- Encourage your child to set achievable goals and help them to get there.
- Teach your child to take pride in their accomplishments without expecting rewards.
- Teach your child patience by encouraging them to allow others to go first or to finish a task before moving on to another.
- Remind your child to think about the possible consequences of an action before doing it.
- Be clear about the rules in your family and in life.
- Set aside time to do family activities.
- Ask your child to read to you.
- Try to use positive discipline techniques to guide and protect your child rather than immediately punishing them.
- Encourage independence by allowing them to solve problems on their own when possible.
- Spend time with your kid and talk to them often about what they are going through when you’re not around.
- Involve yourself with your child’s school.
- Help your child to develop their own sense of right and wrong by speaking with them about your views and asking questions to get to know their views.
- Praise your child often, but remind them to be proud of their own accomplishments so that they recognize their own good choices.
- Talk with your child about puberty and what they can expect.
- Speak honestly and directly to your child when discussing sensitive subjects like drugs, drinking and sex.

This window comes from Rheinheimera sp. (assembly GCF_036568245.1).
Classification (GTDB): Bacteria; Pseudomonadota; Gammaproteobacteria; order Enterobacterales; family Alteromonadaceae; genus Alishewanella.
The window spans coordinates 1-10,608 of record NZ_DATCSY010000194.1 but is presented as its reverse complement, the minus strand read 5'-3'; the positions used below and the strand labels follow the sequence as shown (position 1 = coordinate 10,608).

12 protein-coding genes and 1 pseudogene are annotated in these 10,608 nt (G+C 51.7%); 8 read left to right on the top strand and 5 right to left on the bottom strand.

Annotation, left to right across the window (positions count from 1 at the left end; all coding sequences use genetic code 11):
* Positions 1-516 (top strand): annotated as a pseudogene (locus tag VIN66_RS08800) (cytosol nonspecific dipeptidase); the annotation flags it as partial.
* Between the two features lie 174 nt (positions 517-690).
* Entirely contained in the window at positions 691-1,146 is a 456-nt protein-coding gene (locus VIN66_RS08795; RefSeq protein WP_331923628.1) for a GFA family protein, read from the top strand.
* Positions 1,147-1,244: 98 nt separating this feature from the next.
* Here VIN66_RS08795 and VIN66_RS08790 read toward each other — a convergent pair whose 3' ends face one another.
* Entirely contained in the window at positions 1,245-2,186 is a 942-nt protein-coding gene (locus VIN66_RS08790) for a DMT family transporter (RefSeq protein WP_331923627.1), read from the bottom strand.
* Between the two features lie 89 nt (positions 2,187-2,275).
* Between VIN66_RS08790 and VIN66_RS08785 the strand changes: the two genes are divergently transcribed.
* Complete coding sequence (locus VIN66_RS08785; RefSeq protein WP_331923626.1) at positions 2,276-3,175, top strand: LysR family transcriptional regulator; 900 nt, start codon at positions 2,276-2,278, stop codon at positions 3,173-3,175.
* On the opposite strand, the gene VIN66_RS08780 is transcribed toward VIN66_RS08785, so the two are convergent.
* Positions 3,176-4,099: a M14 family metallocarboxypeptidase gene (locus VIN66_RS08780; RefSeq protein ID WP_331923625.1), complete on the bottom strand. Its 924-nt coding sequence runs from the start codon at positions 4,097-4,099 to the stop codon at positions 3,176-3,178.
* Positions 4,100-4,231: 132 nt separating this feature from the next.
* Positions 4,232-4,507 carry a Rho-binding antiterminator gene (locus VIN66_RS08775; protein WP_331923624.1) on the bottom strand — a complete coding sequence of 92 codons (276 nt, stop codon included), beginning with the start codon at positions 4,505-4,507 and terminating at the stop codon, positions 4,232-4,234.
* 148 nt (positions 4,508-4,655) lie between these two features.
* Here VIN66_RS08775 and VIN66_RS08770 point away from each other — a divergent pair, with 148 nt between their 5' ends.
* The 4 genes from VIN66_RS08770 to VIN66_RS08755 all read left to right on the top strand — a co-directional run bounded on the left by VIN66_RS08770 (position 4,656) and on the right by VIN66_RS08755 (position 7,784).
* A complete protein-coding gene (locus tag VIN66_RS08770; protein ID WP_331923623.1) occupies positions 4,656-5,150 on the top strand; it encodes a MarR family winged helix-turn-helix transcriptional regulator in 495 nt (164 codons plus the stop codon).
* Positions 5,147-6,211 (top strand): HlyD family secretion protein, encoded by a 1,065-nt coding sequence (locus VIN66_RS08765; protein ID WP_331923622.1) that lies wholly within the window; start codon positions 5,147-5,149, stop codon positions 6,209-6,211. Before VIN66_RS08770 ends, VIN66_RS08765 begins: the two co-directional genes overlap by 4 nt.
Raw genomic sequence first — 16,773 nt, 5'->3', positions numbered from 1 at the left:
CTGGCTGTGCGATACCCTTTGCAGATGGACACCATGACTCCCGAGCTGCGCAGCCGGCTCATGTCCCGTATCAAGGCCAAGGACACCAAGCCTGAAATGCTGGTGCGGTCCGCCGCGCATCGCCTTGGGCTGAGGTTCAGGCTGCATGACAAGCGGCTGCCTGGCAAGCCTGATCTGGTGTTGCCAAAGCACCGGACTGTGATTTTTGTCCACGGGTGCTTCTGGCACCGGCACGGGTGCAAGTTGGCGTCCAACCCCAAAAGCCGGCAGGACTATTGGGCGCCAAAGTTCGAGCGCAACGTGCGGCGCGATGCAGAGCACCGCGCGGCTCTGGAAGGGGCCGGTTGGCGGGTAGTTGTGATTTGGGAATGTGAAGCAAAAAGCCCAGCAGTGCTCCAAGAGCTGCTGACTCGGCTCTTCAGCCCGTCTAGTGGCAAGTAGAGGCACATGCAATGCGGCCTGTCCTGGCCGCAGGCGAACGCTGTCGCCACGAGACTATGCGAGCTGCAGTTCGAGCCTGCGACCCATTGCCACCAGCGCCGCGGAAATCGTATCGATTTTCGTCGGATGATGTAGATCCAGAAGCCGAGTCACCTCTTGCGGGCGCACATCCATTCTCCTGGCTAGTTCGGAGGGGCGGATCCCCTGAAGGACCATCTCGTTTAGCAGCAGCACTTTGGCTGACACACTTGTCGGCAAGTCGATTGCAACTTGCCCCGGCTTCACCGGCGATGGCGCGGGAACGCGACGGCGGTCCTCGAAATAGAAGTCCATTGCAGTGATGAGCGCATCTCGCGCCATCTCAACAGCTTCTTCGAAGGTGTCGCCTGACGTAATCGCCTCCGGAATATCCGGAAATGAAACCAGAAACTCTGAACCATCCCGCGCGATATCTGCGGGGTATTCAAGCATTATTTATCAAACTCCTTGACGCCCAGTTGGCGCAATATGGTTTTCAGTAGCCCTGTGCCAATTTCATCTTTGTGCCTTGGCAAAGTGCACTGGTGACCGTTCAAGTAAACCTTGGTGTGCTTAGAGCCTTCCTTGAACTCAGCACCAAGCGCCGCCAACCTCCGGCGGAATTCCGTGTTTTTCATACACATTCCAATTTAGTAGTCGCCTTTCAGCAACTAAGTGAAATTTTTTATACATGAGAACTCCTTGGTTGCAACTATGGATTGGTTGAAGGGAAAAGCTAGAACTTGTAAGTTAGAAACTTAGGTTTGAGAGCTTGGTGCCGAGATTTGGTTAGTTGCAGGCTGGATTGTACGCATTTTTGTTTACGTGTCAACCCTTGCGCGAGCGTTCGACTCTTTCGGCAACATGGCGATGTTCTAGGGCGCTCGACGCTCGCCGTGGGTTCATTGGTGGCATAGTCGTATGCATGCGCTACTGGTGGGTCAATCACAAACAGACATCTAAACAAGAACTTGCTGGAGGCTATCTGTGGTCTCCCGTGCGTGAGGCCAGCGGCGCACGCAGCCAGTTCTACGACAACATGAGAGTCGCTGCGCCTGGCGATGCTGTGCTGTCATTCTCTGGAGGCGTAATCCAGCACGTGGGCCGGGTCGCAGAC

- Get to know your child’s friends.
- Show interest in your child’s school life and try to engage them in conversation about it daily.
- Encourage your child to make healthy choices in food and activities.
- Respect your child’s opinions, understanding that they are young and are basing their thoughts on their limited life experiences.
- Be clear about goals and expectations, allowing your child to have input about how to meet those expectations.
- Pay attention to changes in your child’s behavior. Let them know you care about them and are there for them.
- Listen to your child when they speak with you. Active listening is imperative in noticing any new issues your child may have.
- Show interest in your teen’s activities. Show up for sporting events or choir concerts. Encourage their love of drama or debate.
- Encourage your teen to volunteer and become involved in the community.
- Spend time with your teen, one on one and as a family, doing things they enjoy.
- Compliment your teen when they do something well.
- Respect your teen’s opinions and concerns without judgement.
- Be available for advice and support.
- Allow your teen to work if they choose to. Allowing them to earn their own money and take on extra responsibilities helps them to gain independence.
- Help your teen plan for difficult and uncomfortable situations. Come up with ways for them to react to peer pressure without giving in.
- Respect your teen’s need for privacy.
- Remind your teen to think about sleep, healthy eating, and exercise so that they are able to do their best in life.
Positive Discipline is one of the most important parts of positive parenting. By teaching children early the rules and guidelines for behavior, you can raise kids that are respectful, thoughtful and healthy in both mind and body. This, in turn, will make parenting much less stressful for everyone.